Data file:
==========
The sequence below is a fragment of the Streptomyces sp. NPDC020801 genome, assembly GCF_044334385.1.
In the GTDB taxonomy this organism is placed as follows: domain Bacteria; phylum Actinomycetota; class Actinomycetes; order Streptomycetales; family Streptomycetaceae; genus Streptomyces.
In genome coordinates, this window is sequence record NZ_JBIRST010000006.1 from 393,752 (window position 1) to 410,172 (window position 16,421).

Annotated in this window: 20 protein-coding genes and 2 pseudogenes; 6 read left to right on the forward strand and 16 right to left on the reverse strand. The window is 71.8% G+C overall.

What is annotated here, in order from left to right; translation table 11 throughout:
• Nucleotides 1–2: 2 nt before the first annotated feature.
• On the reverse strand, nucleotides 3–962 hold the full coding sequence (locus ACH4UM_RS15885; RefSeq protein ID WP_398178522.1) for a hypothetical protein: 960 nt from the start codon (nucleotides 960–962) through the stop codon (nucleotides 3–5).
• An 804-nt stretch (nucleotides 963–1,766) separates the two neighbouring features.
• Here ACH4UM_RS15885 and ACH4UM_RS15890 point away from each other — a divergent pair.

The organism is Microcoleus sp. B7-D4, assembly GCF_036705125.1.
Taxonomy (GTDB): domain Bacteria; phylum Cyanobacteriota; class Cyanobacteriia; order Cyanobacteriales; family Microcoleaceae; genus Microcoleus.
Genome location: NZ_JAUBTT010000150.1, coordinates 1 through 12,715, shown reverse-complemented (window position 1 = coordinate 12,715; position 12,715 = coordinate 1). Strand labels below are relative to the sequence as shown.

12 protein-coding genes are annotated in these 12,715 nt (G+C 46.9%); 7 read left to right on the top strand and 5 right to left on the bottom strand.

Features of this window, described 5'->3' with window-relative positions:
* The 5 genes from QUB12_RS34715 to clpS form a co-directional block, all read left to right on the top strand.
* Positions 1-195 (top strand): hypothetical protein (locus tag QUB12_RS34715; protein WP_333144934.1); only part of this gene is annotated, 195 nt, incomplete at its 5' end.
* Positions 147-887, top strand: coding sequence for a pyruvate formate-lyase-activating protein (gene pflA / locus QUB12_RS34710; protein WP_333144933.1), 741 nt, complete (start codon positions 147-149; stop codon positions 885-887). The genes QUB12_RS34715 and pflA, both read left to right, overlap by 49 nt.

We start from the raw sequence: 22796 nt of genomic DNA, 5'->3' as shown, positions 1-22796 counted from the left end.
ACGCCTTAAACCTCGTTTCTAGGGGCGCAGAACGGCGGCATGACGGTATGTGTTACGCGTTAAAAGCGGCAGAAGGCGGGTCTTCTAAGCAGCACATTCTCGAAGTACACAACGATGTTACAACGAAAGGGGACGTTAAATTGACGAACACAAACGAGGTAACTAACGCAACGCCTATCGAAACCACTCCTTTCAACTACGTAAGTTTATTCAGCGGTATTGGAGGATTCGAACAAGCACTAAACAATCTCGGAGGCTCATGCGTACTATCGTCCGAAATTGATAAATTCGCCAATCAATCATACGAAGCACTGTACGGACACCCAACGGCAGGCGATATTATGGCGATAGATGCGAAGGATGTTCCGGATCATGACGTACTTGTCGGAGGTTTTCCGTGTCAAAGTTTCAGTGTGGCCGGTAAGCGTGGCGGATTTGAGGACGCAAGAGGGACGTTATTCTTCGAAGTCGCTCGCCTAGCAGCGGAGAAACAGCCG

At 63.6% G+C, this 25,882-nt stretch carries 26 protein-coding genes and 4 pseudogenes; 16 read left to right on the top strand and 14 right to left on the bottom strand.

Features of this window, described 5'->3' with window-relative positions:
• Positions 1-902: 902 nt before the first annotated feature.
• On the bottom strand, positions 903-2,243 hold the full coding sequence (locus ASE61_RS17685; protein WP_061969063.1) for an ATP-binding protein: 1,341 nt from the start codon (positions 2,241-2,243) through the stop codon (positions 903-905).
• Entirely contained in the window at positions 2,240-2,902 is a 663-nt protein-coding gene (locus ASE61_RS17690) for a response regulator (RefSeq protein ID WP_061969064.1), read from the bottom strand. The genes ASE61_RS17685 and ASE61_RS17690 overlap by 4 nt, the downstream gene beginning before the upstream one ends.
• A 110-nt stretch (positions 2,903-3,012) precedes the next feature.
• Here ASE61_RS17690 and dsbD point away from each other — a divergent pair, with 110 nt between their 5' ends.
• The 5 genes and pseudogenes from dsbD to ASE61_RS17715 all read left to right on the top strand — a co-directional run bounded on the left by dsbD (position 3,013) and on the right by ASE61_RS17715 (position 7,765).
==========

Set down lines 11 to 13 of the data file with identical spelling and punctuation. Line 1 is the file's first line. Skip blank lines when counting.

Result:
Taxonomy (GTDB): domain Bacteria; phylum Cyanobacteriota; class Cyanobacteriia; order Cyanobacteriales; family Microcoleaceae; genus Microcoleus.
Genome location: NZ_JAUBTT010000150.1, coordinates 1 through 12,715, shown reverse-complemented (window position 1 = coordinate 12,715; position 12,715 = coordinate 1). Strand labels below are relative to the sequence as shown.

12 protein-coding genes are annotated in these 12,715 nt (G+C 46.9%); 7 read left to right on the top strand and 5 right to left on the bottom strand.